Here’s where all your research comes together. You’ve analyzed your market and understood your customers. Now, you need to find a way to offer a fresh stance that your competitors don’t have, with an added value your clients can’t find elsewhere. It's not about having a unique product, but making your product stand out in a market filled with the same thing.
For inspiration, FedEx isn’t the only shipping service, but it is the only one you think of “when it absolutely, positively has to be there overnight.”
5) Make it clear, concise, and convincing
Condense your USP into one simple sentence. This is what buyers will remember your product for, so make it compelling! Be assertive and let them know exactly why you’re better than competitors, but be sure that you can deliver what you promise.
6) Integrate your USP into your pitches
Now that you’ve got your USP, let it be the soul of your pitches! Make it a part of everything, from elevator pitch to presentations and phone calls. If a prospect leaves retaining one thing, let it be your competitive edge.
Some examples of good product USPs for inspiration:
Avis’ “We’re only number two. We try harder.”
Geico’s “15 minutes could save you 15% on car insurance.”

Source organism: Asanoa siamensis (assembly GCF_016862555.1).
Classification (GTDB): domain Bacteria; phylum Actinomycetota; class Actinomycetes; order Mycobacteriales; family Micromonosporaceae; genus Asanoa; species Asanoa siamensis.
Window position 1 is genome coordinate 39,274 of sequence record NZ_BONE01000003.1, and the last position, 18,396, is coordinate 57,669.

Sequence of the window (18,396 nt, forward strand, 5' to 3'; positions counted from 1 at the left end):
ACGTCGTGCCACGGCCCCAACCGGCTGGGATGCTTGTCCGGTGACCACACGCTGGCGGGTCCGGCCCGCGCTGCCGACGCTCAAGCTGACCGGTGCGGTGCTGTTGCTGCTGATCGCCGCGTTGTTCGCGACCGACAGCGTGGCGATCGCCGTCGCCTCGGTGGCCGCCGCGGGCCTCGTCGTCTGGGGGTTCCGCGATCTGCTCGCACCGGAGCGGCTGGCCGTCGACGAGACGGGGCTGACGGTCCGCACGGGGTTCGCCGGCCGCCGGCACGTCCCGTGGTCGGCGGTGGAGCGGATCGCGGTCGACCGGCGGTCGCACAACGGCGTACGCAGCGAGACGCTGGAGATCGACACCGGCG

M&M's “The milk chocolate melts in your mouth, not in your hand.”
How To Sell An USP?
Even a phenomenal USP won’t sell itself. Prospects may not immediately see, or be convinced of its value. So it's your job to break it down for them. Will your USP increase productivity? Improve workplace safety? Reduce costs? Whatever it is, make it obvious to your prospects what your USP can do for them, and how it’ll do it better than competitors.
Case studies are an extremely powerful and effective sales strategy. Buyers want to know that you can back up your USP, so give proof whenever possible. Convincing testimonials like how Anchor Packaging increased revenue by 900K with Badger Maps showcase why your customers are not only satisfied, but advocates.
Pair with scalable performance comparison data to frame your product as a long-term partner that prospects can grow with, and you’ll be turning potential clients into loyal customers in no time.
Believe in your USP
Before you sell a prospect on your business’ USP, sell it to yourself. Nothing is more difficult than trying to defend something you don’t have faith in.
Conversely, if you truly believe in the value your USP brings, your enthusiasm and conviction will be infectious.
Offer a post-sale vision
Great salespeople don’t just sell a product, they sell a vision. The negotiation process can be hard work for both parties, so speed it up by painting prospects a vision of all the saved time, energy, and costs your USP will bring.
There’s a sea of similar businesses out there, so cut down your consumers’ decision process by offering a clear, convincing statement of your product’s value to direct them to your business.
Developing a successful Unique Selling Proposition takes time, research and creativity, but the easiest way to get the ball rolling is to take action now! It’s never too early to highlight your distinctive edge.